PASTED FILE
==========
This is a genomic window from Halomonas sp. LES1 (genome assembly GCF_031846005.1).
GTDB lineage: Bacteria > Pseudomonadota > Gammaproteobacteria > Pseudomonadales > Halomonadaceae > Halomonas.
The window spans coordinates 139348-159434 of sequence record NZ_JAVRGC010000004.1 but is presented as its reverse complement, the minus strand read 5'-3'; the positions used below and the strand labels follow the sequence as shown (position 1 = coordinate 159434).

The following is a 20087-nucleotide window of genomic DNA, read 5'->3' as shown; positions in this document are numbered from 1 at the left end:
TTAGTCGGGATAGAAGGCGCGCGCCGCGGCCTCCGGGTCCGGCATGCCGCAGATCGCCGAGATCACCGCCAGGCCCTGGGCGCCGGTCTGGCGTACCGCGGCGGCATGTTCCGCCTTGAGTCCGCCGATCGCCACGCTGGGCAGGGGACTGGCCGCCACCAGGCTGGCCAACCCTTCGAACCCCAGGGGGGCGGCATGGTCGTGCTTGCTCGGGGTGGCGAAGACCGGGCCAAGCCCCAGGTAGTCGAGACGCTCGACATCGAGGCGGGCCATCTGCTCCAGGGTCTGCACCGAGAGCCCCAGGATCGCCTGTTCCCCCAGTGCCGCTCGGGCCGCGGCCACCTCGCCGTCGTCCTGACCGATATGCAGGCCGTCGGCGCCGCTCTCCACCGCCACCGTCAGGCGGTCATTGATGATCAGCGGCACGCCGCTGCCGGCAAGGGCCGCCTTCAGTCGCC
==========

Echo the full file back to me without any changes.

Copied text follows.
This is a genomic window from Halomonas sp. LES1 (genome assembly GCF_031846005.1).
GTDB lineage: Bacteria > Pseudomonadota > Gammaproteobacteria > Pseudomonadales > Halomonadaceae > Halomonas.
The window spans coordinates 139348-159434 of sequence record NZ_JAVRGC010000004.1 but is presented as its reverse complement, the minus strand read 5'-3'; the positions used below and the strand labels follow the sequence as shown (position 1 = coordinate 159434).

The following is a 20087-nucleotide window of genomic DNA, read 5'->3' as shown; positions in this document are numbered from 1 at the left end:
TTAGTCGGGATAGAAGGCGCGCGCCGCGGCCTCCGGGTCCGGCATGCCGCAGATCGCCGAGATCACCGCCAGGCCCTGGGCGCCGGTCTGGCGTACCGCGGCGGCATGTTCCGCCTTGAGTCCGCCGATCGCCACGCTGGGCAGGGGACTGGCCGCCACCAGGCTGGCCAACCCTTCGAACCCCAGGGGGGCGGCATGGTCGTGCTTGCTCGGGGTGGCGAAGACCGGGCCAAGCCCCAGGTAGTCGAGACGCTCGACATCGAGGCGGGCCATCTGCTCCAGGGTCTGCACCGAGAGCCCCAGGATCGCCTGTTCCCCCAGTGCCGCTCGGGCCGCGGCCACCTCGCCGTCGTCCTGACCGATATGCAGGCCGTCGGCGCCGCTCTCCACCGCCACCGTCAGGCGGTCATTGATGATCAGCGGCACGCCGCTGCCGGCAAGGGCCGCCTTCAGTCGCC